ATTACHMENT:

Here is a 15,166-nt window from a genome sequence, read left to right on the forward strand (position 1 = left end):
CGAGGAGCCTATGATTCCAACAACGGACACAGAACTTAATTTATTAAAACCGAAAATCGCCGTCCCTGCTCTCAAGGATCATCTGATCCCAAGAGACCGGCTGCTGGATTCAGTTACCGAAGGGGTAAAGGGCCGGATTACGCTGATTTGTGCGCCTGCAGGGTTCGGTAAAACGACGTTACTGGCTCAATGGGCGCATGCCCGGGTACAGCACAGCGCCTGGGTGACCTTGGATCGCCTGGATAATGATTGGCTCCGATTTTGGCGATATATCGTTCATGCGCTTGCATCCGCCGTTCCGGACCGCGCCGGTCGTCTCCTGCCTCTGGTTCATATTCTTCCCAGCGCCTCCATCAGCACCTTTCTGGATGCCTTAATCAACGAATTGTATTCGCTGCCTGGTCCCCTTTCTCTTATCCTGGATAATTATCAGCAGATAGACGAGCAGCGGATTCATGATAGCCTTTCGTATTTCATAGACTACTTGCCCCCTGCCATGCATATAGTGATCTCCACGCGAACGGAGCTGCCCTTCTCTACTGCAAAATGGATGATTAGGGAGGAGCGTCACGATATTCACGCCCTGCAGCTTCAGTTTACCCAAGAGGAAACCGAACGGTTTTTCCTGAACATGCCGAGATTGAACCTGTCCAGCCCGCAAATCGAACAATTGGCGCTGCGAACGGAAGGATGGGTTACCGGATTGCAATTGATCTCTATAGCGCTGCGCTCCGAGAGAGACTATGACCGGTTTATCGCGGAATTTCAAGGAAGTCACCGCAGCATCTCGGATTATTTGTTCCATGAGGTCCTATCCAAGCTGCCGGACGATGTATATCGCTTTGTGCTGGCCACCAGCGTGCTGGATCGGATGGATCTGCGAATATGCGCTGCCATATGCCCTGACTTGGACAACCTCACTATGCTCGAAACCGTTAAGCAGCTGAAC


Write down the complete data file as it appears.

Here is a 15,166-nt window from a genome sequence, read left to right on the forward strand (position 1 = left end):
CGAGGAGCCTATGATTCCAACAACGGACACAGAACTTAATTTATTAAAACCGAAAATCGCCGTCCCTGCTCTCAAGGATCATCTGATCCCAAGAGACCGGCTGCTGGATTCAGTTACCGAAGGGGTAAAGGGCCGGATTACGCTGATTTGTGCGCCTGCAGGGTTCGGTAAAACGACGTTACTGGCTCAATGGGCGCATGCCCGGGTACAGCACAGCGCCTGGGTGACCTTGGATCGCCTGGATAATGATTGGCTCCGATTTTGGCGATATATCGTTCATGCGCTTGCATCCGCCGTTCCGGACCGCGCCGGTCGTCTCCTGCCTCTGGTTCATATTCTTCCCAGCGCCTCCATCAGCACCTTTCTGGATGCCTTAATCAACGAATTGTATTCGCTGCCTGGTCCCCTTTCTCTTATCCTGGATAATTATCAGCAGATAGACGAGCAGCGGATTCATGATAGCCTTTCGTATTTCATAGACTACTTGCCCCCTGCCATGCATATAGTGATCTCCACGCGAACGGAGCTGCCCTTCTCTACTGCAAAATGGATGATTAGGGAGGAGCGTCACGATATTCACGCCCTGCAGCTTCAGTTTACCCAAGAGGAAACCGAACGGTTTTTCCTGAACATGCCGAGATTGAACCTGTCCAGCCCGCAAATCGAACAATTGGCGCTGCGAACGGAAGGATGGGTTACCGGATTGCAATTGATCTCTATAGCGCTGCGCTCCGAGAGAGACTATGACCGGTTTATCGCGGAATTTCAAGGAAGTCACCGCAGCATCTCGGATTATTTGTTCCATGAGGTCCTATCCAAGCTGCCGGACGATGTATATCGCTTTGTGCTGGCCACCAGCGTGCTGGATCGGATGGATCTGCGAATATGCGCTGCCATATGCCCTGACTTGGACAACCTCACTATGCTCGAAACCGTTAAGCAGCTGAAC